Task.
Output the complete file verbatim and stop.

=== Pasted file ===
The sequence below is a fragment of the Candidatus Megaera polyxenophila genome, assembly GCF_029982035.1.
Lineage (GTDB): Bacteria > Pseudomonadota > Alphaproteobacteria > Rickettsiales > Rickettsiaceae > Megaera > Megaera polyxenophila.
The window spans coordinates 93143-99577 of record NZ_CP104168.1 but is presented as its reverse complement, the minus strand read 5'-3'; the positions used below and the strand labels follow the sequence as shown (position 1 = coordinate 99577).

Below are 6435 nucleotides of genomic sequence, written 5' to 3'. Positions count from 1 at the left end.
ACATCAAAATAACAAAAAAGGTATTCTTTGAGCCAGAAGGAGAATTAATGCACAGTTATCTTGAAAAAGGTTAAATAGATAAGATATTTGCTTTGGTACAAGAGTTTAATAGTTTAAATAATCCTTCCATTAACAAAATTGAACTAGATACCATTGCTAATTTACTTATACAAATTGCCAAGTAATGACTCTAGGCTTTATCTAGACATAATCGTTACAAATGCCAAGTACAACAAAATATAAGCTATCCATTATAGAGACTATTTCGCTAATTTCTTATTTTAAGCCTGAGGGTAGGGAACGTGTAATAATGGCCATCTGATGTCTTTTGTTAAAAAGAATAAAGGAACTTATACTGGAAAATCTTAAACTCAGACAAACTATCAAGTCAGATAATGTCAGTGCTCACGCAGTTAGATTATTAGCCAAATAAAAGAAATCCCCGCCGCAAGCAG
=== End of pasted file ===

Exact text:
The sequence below is a fragment of the Candidatus Megaera polyxenophila genome, assembly GCF_029982035.1.
Lineage (GTDB): Bacteria > Pseudomonadota > Alphaproteobacteria > Rickettsiales > Rickettsiaceae > Megaera > Megaera polyxenophila.
The window spans coordinates 93143-99577 of record NZ_CP104168.1 but is presented as its reverse complement, the minus strand read 5'-3'; the positions used below and the strand labels follow the sequence as shown (position 1 = coordinate 99577).

Below are 6435 nucleotides of genomic sequence, written 5' to 3'. Positions count from 1 at the left end.
ACATCAAAATAACAAAAAAGGTATTCTTTGAGCCAGAAGGAGAATTAATGCACAGTTATCTTGAAAAAGGTTAAATAGATAAGATATTTGCTTTGGTACAAGAGTTTAATAGTTTAAATAATCCTTCCATTAACAAAATTGAACTAGATACCATTGCTAATTTACTTATACAAATTGCCAAGTAATGACTCTAGGCTTTATCTAGACATAATCGTTACAAATGCCAAGTACAACAAAATATAAGCTATCCATTATAGAGACTATTTCGCTAATTTCTTATTTTAAGCCTGAGGGTAGGGAACGTGTAATAATGGCCATCTGATGTCTTTTGTTAAAAAGAATAAAGGAACTTATACTGGAAAATCTTAAACTCAGACAAACTATCAAGTCAGATAATGTCAGTGCTCACGCAGTTAGATTATTAGCCAAATAAAAGAAATCCCCGCCGCAAGCAG